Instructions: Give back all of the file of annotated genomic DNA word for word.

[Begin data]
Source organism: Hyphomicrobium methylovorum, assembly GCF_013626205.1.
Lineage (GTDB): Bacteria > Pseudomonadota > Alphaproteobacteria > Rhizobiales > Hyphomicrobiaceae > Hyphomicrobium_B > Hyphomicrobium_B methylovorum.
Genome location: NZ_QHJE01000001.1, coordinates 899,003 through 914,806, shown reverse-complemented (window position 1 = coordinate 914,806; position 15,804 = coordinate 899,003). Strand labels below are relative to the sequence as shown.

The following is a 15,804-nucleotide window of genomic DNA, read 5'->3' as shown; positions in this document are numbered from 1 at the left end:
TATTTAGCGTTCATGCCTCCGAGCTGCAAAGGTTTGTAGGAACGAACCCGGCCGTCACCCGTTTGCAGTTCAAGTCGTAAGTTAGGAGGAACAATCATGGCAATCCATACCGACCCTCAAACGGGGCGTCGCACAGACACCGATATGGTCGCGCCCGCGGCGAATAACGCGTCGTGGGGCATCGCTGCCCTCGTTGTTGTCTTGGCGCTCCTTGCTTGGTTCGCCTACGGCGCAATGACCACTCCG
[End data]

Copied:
Source organism: Hyphomicrobium methylovorum, assembly GCF_013626205.1.
Lineage (GTDB): Bacteria > Pseudomonadota > Alphaproteobacteria > Rhizobiales > Hyphomicrobiaceae > Hyphomicrobium_B > Hyphomicrobium_B methylovorum.
Genome location: NZ_QHJE01000001.1, coordinates 899,003 through 914,806, shown reverse-complemented (window position 1 = coordinate 914,806; position 15,804 = coordinate 899,003). Strand labels below are relative to the sequence as shown.

The following is a 15,804-nucleotide window of genomic DNA, read 5'->3' as shown; positions in this document are numbered from 1 at the left end:
TATTTAGCGTTCATGCCTCCGAGCTGCAAAGGTTTGTAGGAACGAACCCGGCCGTCACCCGTTTGCAGTTCAAGTCGTAAGTTAGGAGGAACAATCATGGCAATCCATACCGACCCTCAAACGGGGCGTCGCACAGACACCGATATGGTCGCGCCCGCGGCGAATAACGCGTCGTGGGGCATCGCTGCCCTCGTTGTTGTCTTGGCGCTCCTTGCTTGGTTCGCCTACGGCGCAATGACCACTCCG